Des­ig­nat­ed Hebrew: The Ron Blomberg Story

Ron Blomberg, As Told To Dan Schlossberg
  • Review
By – May 14, 2012

Des­ig­nat­ed Hebrew: The Ron Blomberg Sto­ry is a pleas­ant lit­tle book that recounts the base­ball career of Ron Blomberg. With the writ­ing assis­tance of Dan Schloss­berg, Blomberg recalls his eight sea­sons in baseball’s major leagues, most­ly with the New York Yan­kees, and how his injuries under­mined his talent. 

Despite flash­es of bril­liance, ulti­mate­ly Blomberg is best remem­bered for an essen­tial­ly pas­sive act: on April 6, 1973, he entered the record book as the first des­ig­nat­ed hit­ter to come to bat in a major league game, but drew a base on balls. The bat he used, com­plete with a Star of David drawn on the knob, is now dis­played in Coop­er­stown at the Base­ball Hall of Fame. Thus, Blomberg is rep­re­sent­ed by an imple­ment of force, but cel­e­brat­ed for an at-bat which did not require its use. Instead of Blomberg Swings,” the cap­tion for the dis­play should read, Blomberg Watches.”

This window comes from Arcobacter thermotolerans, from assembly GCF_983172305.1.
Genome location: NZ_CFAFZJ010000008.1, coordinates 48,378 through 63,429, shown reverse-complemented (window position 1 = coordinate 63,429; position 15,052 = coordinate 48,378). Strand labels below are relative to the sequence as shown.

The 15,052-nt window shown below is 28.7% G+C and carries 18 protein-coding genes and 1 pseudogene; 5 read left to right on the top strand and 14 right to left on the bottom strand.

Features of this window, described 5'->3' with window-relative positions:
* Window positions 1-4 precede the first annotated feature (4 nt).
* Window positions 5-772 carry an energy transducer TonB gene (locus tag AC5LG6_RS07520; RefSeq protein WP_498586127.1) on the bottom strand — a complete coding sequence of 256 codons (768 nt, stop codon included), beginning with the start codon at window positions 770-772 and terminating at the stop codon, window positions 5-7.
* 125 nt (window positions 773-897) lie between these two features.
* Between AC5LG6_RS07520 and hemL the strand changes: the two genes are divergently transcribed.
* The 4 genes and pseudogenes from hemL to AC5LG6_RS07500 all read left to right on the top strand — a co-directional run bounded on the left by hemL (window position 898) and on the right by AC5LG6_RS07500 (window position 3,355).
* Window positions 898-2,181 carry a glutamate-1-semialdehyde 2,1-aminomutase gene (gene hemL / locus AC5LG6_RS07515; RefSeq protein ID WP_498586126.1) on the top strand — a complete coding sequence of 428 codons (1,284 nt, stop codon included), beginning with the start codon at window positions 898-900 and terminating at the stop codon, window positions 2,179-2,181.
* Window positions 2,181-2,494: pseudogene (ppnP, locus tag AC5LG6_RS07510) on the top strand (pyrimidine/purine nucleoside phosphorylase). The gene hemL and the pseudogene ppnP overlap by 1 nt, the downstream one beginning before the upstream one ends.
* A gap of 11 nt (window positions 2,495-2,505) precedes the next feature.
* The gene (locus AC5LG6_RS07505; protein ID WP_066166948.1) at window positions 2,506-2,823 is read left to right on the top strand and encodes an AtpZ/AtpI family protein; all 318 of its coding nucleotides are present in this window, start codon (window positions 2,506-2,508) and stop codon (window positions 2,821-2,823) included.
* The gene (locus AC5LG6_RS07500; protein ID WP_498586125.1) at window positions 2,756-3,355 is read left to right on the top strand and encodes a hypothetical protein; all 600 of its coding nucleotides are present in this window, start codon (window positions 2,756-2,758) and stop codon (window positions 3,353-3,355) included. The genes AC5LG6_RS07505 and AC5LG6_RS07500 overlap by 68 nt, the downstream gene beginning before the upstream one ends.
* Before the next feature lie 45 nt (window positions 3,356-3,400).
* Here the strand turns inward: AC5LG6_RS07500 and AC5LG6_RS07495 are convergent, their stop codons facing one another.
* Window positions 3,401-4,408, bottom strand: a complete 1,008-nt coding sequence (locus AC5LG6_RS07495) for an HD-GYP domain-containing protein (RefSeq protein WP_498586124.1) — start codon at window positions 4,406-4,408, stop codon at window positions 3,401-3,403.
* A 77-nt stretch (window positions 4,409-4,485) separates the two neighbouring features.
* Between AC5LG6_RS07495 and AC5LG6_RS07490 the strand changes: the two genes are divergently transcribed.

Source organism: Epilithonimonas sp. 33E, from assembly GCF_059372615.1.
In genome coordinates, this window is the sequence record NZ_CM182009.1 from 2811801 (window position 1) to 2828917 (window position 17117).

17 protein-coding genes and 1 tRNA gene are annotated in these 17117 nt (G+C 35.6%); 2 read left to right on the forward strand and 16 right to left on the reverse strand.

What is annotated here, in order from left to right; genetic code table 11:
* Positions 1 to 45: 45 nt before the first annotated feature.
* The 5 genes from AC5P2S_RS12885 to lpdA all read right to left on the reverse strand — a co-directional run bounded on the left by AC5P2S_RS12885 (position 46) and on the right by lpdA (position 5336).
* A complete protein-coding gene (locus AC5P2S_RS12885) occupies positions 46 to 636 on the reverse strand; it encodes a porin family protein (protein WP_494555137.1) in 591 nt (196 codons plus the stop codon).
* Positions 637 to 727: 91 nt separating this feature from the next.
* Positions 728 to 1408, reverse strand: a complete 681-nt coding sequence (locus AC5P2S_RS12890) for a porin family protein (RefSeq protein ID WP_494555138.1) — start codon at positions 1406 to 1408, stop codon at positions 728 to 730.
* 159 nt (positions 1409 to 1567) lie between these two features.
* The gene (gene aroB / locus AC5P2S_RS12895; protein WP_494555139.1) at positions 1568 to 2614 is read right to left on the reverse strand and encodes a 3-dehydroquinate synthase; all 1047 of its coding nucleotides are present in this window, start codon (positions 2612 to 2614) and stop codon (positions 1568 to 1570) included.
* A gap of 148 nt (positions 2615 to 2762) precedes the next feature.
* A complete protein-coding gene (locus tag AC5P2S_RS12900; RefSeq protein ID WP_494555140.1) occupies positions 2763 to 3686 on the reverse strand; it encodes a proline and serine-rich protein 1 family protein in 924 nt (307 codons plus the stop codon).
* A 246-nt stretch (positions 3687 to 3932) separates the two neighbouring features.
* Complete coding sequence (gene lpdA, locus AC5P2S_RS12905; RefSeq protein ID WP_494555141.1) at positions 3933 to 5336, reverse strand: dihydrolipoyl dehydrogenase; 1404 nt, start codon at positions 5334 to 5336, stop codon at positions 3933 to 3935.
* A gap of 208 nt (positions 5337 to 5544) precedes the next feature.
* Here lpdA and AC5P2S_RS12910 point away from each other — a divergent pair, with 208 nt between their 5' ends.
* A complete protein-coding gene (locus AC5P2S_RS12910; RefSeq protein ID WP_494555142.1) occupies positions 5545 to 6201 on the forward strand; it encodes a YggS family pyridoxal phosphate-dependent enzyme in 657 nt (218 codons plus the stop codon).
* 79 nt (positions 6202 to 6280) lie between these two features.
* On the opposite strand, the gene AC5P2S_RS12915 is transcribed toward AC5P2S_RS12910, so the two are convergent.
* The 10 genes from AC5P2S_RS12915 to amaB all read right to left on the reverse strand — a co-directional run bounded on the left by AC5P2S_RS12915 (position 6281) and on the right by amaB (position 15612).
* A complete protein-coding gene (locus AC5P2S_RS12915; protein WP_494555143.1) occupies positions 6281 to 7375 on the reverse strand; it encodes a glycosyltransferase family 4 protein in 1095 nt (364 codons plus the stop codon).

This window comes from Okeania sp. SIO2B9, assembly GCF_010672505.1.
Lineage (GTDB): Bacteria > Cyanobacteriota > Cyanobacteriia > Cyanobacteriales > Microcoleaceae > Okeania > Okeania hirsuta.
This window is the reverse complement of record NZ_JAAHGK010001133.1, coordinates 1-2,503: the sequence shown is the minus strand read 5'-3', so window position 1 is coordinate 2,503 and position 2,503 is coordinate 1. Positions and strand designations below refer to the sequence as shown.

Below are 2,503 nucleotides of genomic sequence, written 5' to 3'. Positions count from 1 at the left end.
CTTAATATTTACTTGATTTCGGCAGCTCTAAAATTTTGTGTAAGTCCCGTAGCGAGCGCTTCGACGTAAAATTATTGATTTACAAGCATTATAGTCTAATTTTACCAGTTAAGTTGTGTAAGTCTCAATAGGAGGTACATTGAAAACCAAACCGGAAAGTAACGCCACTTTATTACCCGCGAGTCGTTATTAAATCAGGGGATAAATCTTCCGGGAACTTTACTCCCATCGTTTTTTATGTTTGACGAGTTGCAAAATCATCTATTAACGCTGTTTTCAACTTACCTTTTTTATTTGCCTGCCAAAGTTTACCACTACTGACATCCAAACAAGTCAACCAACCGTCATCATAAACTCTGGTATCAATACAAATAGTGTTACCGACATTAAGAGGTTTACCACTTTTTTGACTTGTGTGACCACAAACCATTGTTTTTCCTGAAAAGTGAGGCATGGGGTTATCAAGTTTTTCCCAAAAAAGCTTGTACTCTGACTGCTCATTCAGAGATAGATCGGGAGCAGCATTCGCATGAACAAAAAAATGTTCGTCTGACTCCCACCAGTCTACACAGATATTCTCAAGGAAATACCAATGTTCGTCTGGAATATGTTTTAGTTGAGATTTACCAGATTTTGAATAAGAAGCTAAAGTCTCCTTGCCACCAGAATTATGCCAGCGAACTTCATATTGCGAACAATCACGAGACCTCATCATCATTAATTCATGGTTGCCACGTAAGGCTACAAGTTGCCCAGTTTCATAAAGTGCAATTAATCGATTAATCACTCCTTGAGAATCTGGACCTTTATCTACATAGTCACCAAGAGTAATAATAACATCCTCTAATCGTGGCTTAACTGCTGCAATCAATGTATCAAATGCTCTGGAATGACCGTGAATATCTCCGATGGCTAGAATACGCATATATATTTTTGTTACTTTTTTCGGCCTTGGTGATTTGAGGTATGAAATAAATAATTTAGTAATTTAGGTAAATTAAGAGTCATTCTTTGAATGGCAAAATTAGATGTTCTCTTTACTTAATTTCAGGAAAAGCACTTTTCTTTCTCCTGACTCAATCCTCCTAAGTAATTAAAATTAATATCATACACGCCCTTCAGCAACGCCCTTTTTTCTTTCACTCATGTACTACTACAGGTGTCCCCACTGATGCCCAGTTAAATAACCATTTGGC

Embraced as the Jew­ish Yan­kee,” Blomberg tells about his recent­ly-dis­cov­ered con­nec­tion to Israel, as well as the Bronx. Play­ing in New York gave him a Jew­ish iden­ti­ty, and mak­ing a game-win­ning hit before the start of Rosh Hashanah in 1973 gave him hero sta­tus as the Sun­down Kid,” but it also exposed him to anti-Semit­ic taunts. It is dis­ap­point­ing, there­fore, that such a free-swinger would offer obser­va­tions such as a cou­ple of play­ers were def­i­nite­ly anti-Semit­ic” and Now that I wasn’t con­sid­ered a super­star-in-the wings, some anti-Semi­tism emerged on occa­sion from a few of my team­mates” with­out iden­ti­fy­ing his antagonists. 

This is a good gift for young base­ball fans, show­ing them that Jew­ish iden­ti­ty can be built in a myr­i­ad of ways.

Noel Kriftch­er was a pro­fes­sor and admin­is­tra­tor at Poly­tech­nic Uni­ver­si­ty, hav­ing pre­vi­ous­ly served as Super­in­ten­dent of New York City’s Brook­lyn & Stat­en Island High Schools district.

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